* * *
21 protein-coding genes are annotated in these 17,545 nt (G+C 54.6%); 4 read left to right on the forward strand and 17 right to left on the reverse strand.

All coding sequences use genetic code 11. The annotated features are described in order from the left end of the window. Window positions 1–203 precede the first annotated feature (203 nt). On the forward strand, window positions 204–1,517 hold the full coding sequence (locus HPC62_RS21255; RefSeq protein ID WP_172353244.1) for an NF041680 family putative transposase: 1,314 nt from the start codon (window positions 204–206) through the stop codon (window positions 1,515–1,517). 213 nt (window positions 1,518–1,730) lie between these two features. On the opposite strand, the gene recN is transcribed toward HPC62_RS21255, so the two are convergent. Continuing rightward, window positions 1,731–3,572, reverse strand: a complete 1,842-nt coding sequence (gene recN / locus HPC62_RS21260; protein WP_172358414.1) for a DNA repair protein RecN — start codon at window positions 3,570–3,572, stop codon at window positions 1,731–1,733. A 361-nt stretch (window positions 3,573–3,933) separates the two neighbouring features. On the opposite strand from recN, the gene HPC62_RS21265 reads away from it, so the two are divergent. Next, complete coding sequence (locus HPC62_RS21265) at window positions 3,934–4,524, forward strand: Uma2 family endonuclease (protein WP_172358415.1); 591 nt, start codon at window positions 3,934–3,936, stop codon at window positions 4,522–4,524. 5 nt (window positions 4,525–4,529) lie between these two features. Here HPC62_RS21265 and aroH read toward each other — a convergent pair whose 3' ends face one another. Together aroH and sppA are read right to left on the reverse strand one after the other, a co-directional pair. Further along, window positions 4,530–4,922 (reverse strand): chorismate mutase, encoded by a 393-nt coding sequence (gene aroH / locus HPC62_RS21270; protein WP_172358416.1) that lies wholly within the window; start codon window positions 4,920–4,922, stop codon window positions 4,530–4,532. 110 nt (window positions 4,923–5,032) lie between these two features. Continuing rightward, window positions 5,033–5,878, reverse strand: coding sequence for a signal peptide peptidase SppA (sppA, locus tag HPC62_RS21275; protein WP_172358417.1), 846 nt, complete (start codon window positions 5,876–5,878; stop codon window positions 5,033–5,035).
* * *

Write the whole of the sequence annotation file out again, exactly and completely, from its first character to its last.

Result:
21 protein-coding genes are annotated in these 17,545 nt (G+C 54.6%); 4 read left to right on the forward strand and 17 right to left on the reverse strand.

All coding sequences use genetic code 11. The annotated features are described in order from the left end of the window. Window positions 1–203 precede the first annotated feature (203 nt). On the forward strand, window positions 204–1,517 hold the full coding sequence (locus HPC62_RS21255; RefSeq protein ID WP_172353244.1) for an NF041680 family putative transposase: 1,314 nt from the start codon (window positions 204–206) through the stop codon (window positions 1,515–1,517). 213 nt (window positions 1,518–1,730) lie between these two features. On the opposite strand, the gene recN is transcribed toward HPC62_RS21255, so the two are convergent. Continuing rightward, window positions 1,731–3,572, reverse strand: a complete 1,842-nt coding sequence (gene recN / locus HPC62_RS21260; protein WP_172358414.1) for a DNA repair protein RecN — start codon at window positions 3,570–3,572, stop codon at window positions 1,731–1,733. A 361-nt stretch (window positions 3,573–3,933) separates the two neighbouring features. On the opposite strand from recN, the gene HPC62_RS21265 reads away from it, so the two are divergent. Next, complete coding sequence (locus HPC62_RS21265) at window positions 3,934–4,524, forward strand: Uma2 family endonuclease (protein WP_172358415.1); 591 nt, start codon at window positions 3,934–3,936, stop codon at window positions 4,522–4,524. 5 nt (window positions 4,525–4,529) lie between these two features. Here HPC62_RS21265 and aroH read toward each other — a convergent pair whose 3' ends face one another. Together aroH and sppA are read right to left on the reverse strand one after the other, a co-directional pair. Further along, window positions 4,530–4,922 (reverse strand): chorismate mutase, encoded by a 393-nt coding sequence (gene aroH / locus HPC62_RS21270; protein WP_172358416.1) that lies wholly within the window; start codon window positions 4,920–4,922, stop codon window positions 4,530–4,532. 110 nt (window positions 4,923–5,032) lie between these two features. Continuing rightward, window positions 5,033–5,878, reverse strand: coding sequence for a signal peptide peptidase SppA (sppA, locus tag HPC62_RS21275; protein WP_172358417.1), 846 nt, complete (start codon window positions 5,876–5,878; stop codon window positions 5,033–5,035).